Trace a line around your book using your marker. (Erika, Gardner, Smithsonian Institution)

Place your two belts or straps flat on the ground, and then put one book on top of the straps. Place one cardboard on top of your book and one folded newspaper on top of that. Open the newspaper, place your plant face down inside and close the newspaper. Use your pen or pencil to write the date on the newspaper, where you collected the plant or any other information you want to add.

Exposed plant in an open plant press on grass.
Place plants on the newspaper face down. The newspaper will help absorb some of the moisture. (Erika Gardner, Smithsonian Institution)

Once your plant is in place, put your second cardboard on top. Continue building a sandwich of newspaper and cardboard layers depending on how many plants you have. When you’ve finished, put your second book on top. Wrap the belts around the entire press and tie them with enough pressure to make the plants tight.

A closed homemade plant press laying on grass.
A plant press cinched with bike inner tubes. (Erika Gardner, Smithsonian Institution)

Check your plants

It typically takes about a week for plants to dry. But that could change depending on the type of plants you pressed and your climate. If your house is damp and cold, it could take longer. In any case, take a peek at your plants periodically and change out the newspaper if it gets too wet.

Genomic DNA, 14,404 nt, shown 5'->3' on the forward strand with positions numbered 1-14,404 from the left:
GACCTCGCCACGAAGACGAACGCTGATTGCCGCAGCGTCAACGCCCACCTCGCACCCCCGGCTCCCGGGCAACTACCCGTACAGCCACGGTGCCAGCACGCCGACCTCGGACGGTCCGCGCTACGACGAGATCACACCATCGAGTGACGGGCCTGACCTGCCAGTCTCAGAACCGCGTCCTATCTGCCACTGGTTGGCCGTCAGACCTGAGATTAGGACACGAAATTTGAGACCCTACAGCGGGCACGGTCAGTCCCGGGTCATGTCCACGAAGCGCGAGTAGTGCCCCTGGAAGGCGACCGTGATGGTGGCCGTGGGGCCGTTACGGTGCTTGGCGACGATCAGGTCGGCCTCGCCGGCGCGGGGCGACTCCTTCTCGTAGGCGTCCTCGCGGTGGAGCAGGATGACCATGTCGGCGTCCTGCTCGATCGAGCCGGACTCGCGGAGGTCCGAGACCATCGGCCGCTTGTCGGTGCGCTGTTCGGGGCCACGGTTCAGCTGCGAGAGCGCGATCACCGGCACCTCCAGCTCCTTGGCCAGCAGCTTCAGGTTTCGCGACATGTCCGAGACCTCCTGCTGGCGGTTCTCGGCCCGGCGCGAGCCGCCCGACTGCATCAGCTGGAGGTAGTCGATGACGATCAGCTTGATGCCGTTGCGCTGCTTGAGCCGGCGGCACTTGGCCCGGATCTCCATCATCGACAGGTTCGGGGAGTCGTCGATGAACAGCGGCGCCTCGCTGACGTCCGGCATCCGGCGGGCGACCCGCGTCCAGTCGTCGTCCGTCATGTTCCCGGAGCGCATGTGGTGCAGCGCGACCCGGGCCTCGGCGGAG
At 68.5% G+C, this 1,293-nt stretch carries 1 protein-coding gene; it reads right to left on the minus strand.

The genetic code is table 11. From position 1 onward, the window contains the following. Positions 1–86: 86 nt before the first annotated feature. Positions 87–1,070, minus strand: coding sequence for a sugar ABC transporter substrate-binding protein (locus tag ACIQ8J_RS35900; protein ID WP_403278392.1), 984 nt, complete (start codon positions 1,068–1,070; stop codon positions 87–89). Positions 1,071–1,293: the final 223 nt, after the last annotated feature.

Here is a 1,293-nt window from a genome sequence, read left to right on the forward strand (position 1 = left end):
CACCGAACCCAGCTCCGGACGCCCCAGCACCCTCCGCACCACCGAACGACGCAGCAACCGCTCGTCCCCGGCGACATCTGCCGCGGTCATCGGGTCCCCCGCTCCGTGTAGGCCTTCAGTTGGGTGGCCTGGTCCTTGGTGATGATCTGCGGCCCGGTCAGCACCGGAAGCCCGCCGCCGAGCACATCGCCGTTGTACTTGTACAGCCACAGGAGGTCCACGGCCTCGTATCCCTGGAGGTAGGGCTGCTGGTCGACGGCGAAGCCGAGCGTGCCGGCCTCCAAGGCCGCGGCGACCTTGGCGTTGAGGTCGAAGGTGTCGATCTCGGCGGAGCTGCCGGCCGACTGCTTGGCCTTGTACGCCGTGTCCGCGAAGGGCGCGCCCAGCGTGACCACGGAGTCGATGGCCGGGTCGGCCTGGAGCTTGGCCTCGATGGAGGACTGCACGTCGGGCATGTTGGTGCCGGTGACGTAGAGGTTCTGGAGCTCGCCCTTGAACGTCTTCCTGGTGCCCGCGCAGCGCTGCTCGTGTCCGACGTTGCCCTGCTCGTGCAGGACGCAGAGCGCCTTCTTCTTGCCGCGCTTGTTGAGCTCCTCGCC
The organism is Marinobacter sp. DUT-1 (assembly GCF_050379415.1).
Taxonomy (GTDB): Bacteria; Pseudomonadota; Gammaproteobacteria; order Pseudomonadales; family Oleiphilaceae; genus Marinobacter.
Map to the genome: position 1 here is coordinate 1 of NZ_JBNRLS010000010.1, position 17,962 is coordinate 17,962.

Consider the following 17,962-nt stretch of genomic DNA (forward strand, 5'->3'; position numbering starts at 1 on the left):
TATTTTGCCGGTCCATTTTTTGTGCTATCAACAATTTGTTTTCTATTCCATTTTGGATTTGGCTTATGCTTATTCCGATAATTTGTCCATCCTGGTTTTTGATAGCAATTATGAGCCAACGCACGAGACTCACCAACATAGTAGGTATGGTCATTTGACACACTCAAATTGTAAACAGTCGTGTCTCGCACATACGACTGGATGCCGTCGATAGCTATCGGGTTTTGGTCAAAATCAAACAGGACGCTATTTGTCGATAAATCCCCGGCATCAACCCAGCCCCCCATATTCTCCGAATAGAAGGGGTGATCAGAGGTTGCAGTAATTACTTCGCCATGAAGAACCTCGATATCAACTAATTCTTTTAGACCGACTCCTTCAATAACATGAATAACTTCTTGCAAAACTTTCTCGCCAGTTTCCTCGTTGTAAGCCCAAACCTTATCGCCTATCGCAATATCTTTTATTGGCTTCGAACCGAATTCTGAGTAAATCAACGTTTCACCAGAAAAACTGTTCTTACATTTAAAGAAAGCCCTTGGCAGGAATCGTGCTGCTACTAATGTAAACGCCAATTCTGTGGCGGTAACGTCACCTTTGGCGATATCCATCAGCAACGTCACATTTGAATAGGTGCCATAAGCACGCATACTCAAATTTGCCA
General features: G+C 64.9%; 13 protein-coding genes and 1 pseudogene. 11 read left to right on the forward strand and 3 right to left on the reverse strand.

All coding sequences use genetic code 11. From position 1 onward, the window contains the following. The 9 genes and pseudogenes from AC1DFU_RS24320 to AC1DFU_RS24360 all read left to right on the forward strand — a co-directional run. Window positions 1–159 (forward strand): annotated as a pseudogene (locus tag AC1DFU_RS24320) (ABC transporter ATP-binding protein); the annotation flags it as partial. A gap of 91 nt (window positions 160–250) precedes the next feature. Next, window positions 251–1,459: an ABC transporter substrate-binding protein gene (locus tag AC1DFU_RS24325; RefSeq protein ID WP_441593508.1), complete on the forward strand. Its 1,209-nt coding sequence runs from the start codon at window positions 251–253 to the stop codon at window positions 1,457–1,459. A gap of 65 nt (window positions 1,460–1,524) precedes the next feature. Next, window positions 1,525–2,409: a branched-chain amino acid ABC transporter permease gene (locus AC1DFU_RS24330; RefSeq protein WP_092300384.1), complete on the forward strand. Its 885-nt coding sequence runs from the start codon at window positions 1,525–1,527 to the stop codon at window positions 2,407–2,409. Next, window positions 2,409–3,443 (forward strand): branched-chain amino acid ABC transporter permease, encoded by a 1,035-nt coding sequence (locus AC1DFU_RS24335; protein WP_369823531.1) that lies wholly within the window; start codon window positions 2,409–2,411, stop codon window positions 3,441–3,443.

Remove

Untie your straps and carefully open your press. If your plants are delicate, you can use tweezers to remove the plants.

Pressed plants and an open homemade plant press on grass.
Pressed plants. (Erika Gardner, Smithsonian Institution)

Get creative!

Once you have your beautifully pressed plants, it’s time to think creatively about what you want to do with them. Here are some of our favorite ideas.

Create a plant guide using your dried plants so you can better identify them in the future. You could also use them to decorate your journal, scrapbook or other projects. Glue your plants to acid-free printer paper to preserve them best.

Page of pressed plants on grass.
Backyard plants field guide. (Erika Gardner, Smithsonian Institution)

Or you could frame your plant pressings to display on your wall. But keep in mind that UV light can fade the color. A shady area will preserve the colors longer. You can experiment with different leaves and flowers to see which species hold their colors the longest.

You could also practice your art skills. “A lot of illustrations that are made for scientific journals are actually from the pressed plant materials in a museum or an herbarium,” Gardner said. “Fine details are much easier to see on an actual plant specimen than on a photograph.”

Whatever you decide to do, just be creative. Keep experimenting to see what works best for you!

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Margaret Osborne

Margaret Osborne is an intern in the Smithsonian National Museum of Natural History’s Office of Communications and Public Affairs. Her journalism has appeared in the Sag Harbor Express and aired on WSHU public radio. Margaret is an undergraduate at Stony Brook University, where she majors in journalism and German language and literature and minors in environmental studies. She’s spending her last semester in Washington, D.C. and will graduate in May.